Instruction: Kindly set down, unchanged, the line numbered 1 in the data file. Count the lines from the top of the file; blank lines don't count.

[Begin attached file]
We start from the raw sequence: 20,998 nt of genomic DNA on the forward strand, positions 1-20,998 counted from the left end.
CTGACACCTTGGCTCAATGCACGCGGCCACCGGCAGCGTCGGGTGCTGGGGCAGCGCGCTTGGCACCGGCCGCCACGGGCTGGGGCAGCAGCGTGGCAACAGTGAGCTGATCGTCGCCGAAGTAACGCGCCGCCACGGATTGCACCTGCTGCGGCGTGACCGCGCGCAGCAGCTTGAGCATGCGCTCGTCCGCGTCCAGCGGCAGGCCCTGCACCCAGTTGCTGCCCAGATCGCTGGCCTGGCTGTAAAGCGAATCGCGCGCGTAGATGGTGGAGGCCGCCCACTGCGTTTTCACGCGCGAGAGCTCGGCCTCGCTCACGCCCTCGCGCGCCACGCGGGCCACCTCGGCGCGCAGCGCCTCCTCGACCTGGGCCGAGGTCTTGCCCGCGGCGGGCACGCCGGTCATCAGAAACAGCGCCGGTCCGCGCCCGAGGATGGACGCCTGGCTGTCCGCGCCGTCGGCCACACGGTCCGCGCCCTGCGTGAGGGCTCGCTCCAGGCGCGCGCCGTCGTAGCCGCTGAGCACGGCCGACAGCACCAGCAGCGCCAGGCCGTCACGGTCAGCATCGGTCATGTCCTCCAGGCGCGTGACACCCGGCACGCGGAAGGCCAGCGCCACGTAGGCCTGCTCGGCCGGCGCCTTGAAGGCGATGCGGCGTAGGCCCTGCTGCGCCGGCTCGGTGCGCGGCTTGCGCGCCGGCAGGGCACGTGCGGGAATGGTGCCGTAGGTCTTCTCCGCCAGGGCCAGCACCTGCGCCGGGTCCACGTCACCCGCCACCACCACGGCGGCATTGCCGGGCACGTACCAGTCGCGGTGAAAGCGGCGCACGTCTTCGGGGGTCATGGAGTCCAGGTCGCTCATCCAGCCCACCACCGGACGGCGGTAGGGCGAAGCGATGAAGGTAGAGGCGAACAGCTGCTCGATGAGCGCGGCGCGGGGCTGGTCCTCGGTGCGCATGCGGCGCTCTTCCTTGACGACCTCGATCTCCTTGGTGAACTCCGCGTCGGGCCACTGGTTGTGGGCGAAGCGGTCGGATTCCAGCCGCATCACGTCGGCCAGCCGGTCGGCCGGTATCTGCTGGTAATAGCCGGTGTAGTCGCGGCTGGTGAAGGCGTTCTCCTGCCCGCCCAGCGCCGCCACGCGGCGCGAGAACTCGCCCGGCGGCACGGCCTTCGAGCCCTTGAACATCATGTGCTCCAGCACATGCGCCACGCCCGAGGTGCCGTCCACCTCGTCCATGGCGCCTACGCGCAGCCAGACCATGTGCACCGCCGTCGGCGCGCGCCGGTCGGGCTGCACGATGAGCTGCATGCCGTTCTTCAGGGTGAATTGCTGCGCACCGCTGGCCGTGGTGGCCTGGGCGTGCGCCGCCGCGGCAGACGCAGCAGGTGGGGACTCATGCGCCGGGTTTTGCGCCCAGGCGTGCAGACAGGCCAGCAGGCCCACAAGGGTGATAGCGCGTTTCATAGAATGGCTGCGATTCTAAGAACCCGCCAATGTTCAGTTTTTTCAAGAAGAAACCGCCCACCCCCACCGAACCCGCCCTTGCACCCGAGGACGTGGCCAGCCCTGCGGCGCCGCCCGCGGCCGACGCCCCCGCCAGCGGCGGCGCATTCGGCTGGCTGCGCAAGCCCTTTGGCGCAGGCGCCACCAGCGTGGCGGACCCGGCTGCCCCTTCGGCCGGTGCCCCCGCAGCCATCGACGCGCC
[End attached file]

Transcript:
We start from the raw sequence: 20,998 nt of genomic DNA on the forward strand, positions 1-20,998 counted from the left end.